Sitting in his taxi, Ghasan Ali talked about how life used to be in Saadiya, an Iraqi town about 100 miles north of Baghdad, before it fell under the control of ISIS more than two years ago. The occupation lasted about nine months—long enough for Saadiya to see most of its water system destroyed along with a host of its schools and homes. Many people fled, Ali among them, and when he returned, everything in his house had been stolen.
“Before ISIS, there were salaries, and people used to have jobs,” said Ali, whose name has been changed to protect his identity. He has been trying to eke out a living by ferrying an occasional rider in his taxi, and sometimes he goes for a week without work. “Right now, people are displaced and living in incomplete houses and buildings.”
For countless families in and around Mosul, the second most-populated city in Iraq, they too may soon be struggling to live in the wreckage left as ISIS retreats. In mid-October, Iraqi forces began an offensive to recapture the city and its surrounds from the militants. Already, tens of thousands of people have fled the new round of fighting, some under skies black with smoke from burning oil wells set ablaze by ISIS.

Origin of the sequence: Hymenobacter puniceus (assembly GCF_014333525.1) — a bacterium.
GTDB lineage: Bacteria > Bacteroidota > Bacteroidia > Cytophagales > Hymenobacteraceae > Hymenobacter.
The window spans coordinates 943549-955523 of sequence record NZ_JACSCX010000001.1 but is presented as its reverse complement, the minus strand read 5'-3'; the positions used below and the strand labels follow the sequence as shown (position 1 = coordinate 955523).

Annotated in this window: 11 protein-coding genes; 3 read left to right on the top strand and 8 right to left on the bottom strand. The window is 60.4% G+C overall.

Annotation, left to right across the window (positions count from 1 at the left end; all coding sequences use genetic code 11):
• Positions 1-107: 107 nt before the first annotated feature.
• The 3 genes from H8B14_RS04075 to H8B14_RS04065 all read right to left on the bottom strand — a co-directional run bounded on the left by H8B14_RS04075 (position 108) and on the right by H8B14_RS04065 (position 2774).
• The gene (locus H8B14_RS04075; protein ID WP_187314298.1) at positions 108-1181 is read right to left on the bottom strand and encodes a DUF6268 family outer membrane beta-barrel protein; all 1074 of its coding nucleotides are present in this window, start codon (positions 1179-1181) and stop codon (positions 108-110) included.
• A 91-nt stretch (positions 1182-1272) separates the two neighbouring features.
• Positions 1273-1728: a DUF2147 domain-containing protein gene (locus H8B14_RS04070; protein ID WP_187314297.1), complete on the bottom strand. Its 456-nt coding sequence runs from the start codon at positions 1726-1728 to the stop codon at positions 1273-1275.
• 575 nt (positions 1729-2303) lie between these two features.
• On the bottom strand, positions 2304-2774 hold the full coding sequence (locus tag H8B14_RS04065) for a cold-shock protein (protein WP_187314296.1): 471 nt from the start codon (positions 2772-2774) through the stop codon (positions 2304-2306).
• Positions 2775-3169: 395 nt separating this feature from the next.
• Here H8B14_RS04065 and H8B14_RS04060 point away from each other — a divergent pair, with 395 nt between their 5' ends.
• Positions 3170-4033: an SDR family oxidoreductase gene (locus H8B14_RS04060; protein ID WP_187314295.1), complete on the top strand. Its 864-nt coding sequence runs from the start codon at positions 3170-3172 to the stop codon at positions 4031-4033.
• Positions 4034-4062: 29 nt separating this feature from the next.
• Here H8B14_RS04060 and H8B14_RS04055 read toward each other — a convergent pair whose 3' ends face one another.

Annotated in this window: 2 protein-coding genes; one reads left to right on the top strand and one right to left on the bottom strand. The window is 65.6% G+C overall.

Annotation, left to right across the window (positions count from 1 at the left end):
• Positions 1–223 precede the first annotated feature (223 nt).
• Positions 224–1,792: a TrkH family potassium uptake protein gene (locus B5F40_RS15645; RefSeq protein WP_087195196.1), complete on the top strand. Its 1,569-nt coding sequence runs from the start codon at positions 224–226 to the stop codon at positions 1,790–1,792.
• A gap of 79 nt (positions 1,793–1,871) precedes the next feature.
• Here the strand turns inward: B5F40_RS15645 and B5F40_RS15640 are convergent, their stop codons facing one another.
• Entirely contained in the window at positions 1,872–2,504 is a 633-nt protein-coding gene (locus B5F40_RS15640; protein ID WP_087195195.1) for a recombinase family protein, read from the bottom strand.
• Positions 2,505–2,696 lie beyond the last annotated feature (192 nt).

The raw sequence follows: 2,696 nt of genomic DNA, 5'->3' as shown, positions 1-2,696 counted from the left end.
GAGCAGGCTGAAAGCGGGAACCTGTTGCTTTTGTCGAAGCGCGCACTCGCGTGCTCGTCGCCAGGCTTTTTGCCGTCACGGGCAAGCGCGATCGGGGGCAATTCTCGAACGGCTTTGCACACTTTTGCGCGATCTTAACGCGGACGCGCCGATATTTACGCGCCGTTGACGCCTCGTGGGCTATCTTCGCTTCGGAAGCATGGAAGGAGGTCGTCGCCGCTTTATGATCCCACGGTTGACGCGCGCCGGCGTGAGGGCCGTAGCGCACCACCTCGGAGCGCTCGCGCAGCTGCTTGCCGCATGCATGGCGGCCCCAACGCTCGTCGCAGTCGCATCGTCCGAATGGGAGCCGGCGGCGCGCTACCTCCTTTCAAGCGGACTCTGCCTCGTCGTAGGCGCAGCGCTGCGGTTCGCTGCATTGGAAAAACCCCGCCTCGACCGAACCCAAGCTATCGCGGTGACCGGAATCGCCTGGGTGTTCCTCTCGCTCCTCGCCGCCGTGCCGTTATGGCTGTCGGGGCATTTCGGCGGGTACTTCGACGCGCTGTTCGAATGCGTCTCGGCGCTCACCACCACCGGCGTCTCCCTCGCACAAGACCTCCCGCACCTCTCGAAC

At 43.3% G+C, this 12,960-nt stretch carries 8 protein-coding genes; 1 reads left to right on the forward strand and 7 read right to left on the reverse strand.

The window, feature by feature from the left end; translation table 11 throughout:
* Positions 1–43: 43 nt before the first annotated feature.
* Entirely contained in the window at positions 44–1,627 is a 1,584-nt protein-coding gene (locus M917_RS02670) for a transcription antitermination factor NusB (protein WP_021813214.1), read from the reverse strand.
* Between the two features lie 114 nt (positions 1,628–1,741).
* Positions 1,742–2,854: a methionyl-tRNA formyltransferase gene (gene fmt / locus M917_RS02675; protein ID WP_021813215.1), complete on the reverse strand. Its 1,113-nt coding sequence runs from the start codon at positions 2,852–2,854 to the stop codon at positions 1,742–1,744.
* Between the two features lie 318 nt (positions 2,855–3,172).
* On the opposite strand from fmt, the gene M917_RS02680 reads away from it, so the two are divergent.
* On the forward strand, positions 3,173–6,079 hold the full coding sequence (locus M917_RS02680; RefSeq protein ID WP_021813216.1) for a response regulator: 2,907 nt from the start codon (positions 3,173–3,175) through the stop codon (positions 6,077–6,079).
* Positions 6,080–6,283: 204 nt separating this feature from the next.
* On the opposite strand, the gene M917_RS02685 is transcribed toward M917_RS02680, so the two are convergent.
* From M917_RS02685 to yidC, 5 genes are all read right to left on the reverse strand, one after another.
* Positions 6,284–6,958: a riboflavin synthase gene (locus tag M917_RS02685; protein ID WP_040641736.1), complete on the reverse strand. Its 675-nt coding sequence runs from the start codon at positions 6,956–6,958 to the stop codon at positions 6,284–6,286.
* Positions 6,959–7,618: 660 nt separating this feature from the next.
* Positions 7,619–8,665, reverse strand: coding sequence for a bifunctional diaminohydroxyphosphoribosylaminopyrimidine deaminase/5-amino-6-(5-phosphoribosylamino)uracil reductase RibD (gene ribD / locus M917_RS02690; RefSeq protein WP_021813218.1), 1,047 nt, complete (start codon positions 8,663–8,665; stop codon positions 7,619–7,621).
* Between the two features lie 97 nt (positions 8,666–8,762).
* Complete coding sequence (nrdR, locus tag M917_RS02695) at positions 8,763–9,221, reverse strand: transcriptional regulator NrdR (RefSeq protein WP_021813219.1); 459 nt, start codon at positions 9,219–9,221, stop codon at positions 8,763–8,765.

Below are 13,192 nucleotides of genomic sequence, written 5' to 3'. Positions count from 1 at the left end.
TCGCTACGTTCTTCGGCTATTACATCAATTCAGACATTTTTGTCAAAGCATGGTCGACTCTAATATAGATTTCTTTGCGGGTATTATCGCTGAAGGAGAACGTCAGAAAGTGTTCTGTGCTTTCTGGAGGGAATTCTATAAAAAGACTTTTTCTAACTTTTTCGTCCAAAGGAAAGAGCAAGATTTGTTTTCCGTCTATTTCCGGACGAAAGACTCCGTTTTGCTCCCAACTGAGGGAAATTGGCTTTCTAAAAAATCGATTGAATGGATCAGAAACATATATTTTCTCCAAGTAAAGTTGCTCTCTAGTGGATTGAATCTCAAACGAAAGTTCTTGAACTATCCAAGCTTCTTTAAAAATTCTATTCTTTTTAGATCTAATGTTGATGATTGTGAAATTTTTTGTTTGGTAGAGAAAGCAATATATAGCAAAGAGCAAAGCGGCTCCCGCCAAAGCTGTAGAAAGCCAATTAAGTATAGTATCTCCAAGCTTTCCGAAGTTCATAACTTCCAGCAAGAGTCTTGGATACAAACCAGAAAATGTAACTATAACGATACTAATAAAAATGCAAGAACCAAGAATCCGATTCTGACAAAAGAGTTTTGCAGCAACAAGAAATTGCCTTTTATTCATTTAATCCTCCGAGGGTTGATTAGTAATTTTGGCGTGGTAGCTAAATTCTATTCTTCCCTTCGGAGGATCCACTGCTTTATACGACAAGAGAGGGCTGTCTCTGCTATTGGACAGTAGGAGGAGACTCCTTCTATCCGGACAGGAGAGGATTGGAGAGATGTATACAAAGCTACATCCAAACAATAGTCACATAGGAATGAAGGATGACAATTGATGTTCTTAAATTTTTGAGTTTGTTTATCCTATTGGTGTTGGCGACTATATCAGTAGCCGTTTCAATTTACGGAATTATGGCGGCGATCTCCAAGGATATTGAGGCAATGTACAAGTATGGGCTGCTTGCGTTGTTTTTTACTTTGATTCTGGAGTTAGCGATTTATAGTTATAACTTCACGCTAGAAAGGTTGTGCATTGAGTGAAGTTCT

“We just came from the dead,” a 25-year-old woman said as she arrived, with her 10-day-old baby, at Hassansham camp about 31 miles east of Mosul. “It was like a hell. A lot of our neighbors have been killed. We can’t believe we are safe now.”
Another woman described how an ISIS suicide bomber blew himself up outside her home in the suburb of Hai Samar, killing her husband and badly burning her and her 9-year-old daughter.
Newly displaced, they join more than three million others in the country driven from their homes by conflict. And their ranks are expected to swell: Aid workers fear the fighting around Mosul could force nearly a million more people to seek safety elsewhere.
Since January, Oxfam has been preparing for that scenario. Key to the effort has been tapping the expertise of local partner groups—part of Oxfam’s new mission to shift the dynamics of humanitarian response and localize disaster aid, making it faster, more efficient, and sustainable.As the offensive unfolds, the work of local first responders—people from the community who know the place best—will be essential in meeting the emergency needs of countless families.
“It’s very important to build local capacity because these are the people who will be doing humanitarian response in the future,” said Tom Robinson, Oxfam’s Iraq-based emergency preparedness manager. “We bring technical expertise and materials, and they bring access to local authorities and exceptional knowledge of the area.”